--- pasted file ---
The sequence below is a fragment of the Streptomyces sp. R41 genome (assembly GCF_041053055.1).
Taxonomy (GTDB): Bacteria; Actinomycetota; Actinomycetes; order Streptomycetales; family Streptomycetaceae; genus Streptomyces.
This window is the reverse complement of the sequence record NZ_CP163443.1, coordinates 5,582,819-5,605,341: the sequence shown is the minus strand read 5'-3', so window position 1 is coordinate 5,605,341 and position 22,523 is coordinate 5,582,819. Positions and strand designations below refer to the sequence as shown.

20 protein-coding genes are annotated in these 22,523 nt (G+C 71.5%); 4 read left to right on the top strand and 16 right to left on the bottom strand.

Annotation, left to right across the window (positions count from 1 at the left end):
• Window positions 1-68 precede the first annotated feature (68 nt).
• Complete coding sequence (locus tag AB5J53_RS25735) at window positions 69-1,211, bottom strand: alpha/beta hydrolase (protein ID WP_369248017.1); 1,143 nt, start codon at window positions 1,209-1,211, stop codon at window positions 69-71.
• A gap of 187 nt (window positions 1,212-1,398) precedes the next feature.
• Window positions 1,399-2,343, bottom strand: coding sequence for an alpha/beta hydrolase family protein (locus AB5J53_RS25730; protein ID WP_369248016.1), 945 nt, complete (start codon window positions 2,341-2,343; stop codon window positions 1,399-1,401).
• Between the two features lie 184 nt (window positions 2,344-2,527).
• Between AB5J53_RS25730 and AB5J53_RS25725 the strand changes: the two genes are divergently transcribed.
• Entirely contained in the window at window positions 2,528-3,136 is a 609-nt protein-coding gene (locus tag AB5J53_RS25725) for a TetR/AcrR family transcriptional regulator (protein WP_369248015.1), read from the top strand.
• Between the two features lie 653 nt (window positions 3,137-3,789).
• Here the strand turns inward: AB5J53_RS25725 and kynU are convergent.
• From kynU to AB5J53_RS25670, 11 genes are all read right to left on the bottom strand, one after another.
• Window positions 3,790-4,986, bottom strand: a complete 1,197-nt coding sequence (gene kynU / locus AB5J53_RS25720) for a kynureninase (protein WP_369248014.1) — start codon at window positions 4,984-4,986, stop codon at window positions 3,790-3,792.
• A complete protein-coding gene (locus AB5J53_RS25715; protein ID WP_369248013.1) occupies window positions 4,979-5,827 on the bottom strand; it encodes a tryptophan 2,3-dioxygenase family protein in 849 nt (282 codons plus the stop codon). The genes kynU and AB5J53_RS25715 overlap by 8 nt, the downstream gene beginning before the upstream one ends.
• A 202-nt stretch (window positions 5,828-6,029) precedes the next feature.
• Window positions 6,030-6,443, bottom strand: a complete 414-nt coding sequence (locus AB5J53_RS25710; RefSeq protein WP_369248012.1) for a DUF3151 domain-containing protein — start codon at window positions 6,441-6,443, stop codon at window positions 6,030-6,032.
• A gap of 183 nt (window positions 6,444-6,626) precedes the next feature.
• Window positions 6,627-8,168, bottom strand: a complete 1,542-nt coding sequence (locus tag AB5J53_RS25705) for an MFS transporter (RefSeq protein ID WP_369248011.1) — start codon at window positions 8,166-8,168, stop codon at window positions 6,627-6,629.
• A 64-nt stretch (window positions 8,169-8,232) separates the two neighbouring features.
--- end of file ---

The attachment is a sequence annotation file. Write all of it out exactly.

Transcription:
The sequence below is a fragment of the Streptomyces sp. R41 genome (assembly GCF_041053055.1).
Taxonomy (GTDB): Bacteria; Actinomycetota; Actinomycetes; order Streptomycetales; family Streptomycetaceae; genus Streptomyces.
This window is the reverse complement of the sequence record NZ_CP163443.1, coordinates 5,582,819-5,605,341: the sequence shown is the minus strand read 5'-3', so window position 1 is coordinate 5,605,341 and position 22,523 is coordinate 5,582,819. Positions and strand designations below refer to the sequence as shown.

20 protein-coding genes are annotated in these 22,523 nt (G+C 71.5%); 4 read left to right on the top strand and 16 right to left on the bottom strand.

Annotation, left to right across the window (positions count from 1 at the left end):
• Window positions 1-68 precede the first annotated feature (68 nt).
• Complete coding sequence (locus tag AB5J53_RS25735) at window positions 69-1,211, bottom strand: alpha/beta hydrolase (protein ID WP_369248017.1); 1,143 nt, start codon at window positions 1,209-1,211, stop codon at window positions 69-71.
• A gap of 187 nt (window positions 1,212-1,398) precedes the next feature.
• Window positions 1,399-2,343, bottom strand: coding sequence for an alpha/beta hydrolase family protein (locus AB5J53_RS25730; protein ID WP_369248016.1), 945 nt, complete (start codon window positions 2,341-2,343; stop codon window positions 1,399-1,401).
• Between the two features lie 184 nt (window positions 2,344-2,527).
• Between AB5J53_RS25730 and AB5J53_RS25725 the strand changes: the two genes are divergently transcribed.
• Entirely contained in the window at window positions 2,528-3,136 is a 609-nt protein-coding gene (locus tag AB5J53_RS25725) for a TetR/AcrR family transcriptional regulator (protein WP_369248015.1), read from the top strand.
• Between the two features lie 653 nt (window positions 3,137-3,789).
• Here the strand turns inward: AB5J53_RS25725 and kynU are convergent.
• From kynU to AB5J53_RS25670, 11 genes are all read right to left on the bottom strand, one after another.
• Window positions 3,790-4,986, bottom strand: a complete 1,197-nt coding sequence (gene kynU / locus AB5J53_RS25720) for a kynureninase (protein WP_369248014.1) — start codon at window positions 4,984-4,986, stop codon at window positions 3,790-3,792.
• A complete protein-coding gene (locus AB5J53_RS25715; protein ID WP_369248013.1) occupies window positions 4,979-5,827 on the bottom strand; it encodes a tryptophan 2,3-dioxygenase family protein in 849 nt (282 codons plus the stop codon). The genes kynU and AB5J53_RS25715 overlap by 8 nt, the downstream gene beginning before the upstream one ends.
• A 202-nt stretch (window positions 5,828-6,029) precedes the next feature.
• Window positions 6,030-6,443, bottom strand: a complete 414-nt coding sequence (locus AB5J53_RS25710; RefSeq protein WP_369248012.1) for a DUF3151 domain-containing protein — start codon at window positions 6,441-6,443, stop codon at window positions 6,030-6,032.
• A gap of 183 nt (window positions 6,444-6,626) precedes the next feature.
• Window positions 6,627-8,168, bottom strand: a complete 1,542-nt coding sequence (locus tag AB5J53_RS25705) for an MFS transporter (RefSeq protein ID WP_369248011.1) — start codon at window positions 8,166-8,168, stop codon at window positions 6,627-6,629.
• A 64-nt stretch (window positions 8,169-8,232) separates the two neighbouring features.